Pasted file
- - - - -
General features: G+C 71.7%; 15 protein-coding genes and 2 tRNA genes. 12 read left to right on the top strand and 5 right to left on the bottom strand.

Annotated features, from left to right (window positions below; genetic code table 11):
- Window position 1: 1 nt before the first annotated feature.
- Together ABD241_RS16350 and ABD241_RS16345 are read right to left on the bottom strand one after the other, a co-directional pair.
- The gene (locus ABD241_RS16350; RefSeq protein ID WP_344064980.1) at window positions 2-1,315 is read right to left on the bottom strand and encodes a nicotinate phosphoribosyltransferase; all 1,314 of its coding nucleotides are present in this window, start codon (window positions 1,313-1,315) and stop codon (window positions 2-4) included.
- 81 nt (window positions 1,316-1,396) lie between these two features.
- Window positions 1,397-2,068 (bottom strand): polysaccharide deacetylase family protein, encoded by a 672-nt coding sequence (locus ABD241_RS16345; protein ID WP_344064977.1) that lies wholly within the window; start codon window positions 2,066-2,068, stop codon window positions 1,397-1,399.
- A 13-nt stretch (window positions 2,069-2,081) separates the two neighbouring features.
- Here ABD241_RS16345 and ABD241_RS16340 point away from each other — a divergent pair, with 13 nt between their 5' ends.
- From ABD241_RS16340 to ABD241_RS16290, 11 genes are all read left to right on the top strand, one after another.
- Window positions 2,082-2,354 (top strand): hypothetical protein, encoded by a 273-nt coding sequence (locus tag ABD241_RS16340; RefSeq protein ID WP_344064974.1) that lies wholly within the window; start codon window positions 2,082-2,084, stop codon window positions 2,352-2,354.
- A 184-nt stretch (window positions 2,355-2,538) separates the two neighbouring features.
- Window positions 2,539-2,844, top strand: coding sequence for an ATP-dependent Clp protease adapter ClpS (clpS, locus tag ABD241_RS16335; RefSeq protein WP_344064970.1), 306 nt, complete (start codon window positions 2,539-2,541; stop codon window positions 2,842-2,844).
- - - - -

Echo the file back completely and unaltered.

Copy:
General features: G+C 71.7%; 15 protein-coding genes and 2 tRNA genes. 12 read left to right on the top strand and 5 right to left on the bottom strand.

Annotated features, from left to right (window positions below; genetic code table 11):
- Window position 1: 1 nt before the first annotated feature.
- Together ABD241_RS16350 and ABD241_RS16345 are read right to left on the bottom strand one after the other, a co-directional pair.
- The gene (locus ABD241_RS16350; RefSeq protein ID WP_344064980.1) at window positions 2-1,315 is read right to left on the bottom strand and encodes a nicotinate phosphoribosyltransferase; all 1,314 of its coding nucleotides are present in this window, start codon (window positions 1,313-1,315) and stop codon (window positions 2-4) included.
- 81 nt (window positions 1,316-1,396) lie between these two features.
- Window positions 1,397-2,068 (bottom strand): polysaccharide deacetylase family protein, encoded by a 672-nt coding sequence (locus ABD241_RS16345; protein ID WP_344064977.1) that lies wholly within the window; start codon window positions 2,066-2,068, stop codon window positions 1,397-1,399.
- A 13-nt stretch (window positions 2,069-2,081) separates the two neighbouring features.
- Here ABD241_RS16345 and ABD241_RS16340 point away from each other — a divergent pair, with 13 nt between their 5' ends.
- From ABD241_RS16340 to ABD241_RS16290, 11 genes are all read left to right on the top strand, one after another.
- Window positions 2,082-2,354 (top strand): hypothetical protein, encoded by a 273-nt coding sequence (locus tag ABD241_RS16340; RefSeq protein ID WP_344064974.1) that lies wholly within the window; start codon window positions 2,082-2,084, stop codon window positions 2,352-2,354.
- A 184-nt stretch (window positions 2,355-2,538) separates the two neighbouring features.
- Window positions 2,539-2,844, top strand: coding sequence for an ATP-dependent Clp protease adapter ClpS (clpS, locus tag ABD241_RS16335; RefSeq protein WP_344064970.1), 306 nt, complete (start codon window positions 2,539-2,541; stop codon window positions 2,842-2,844).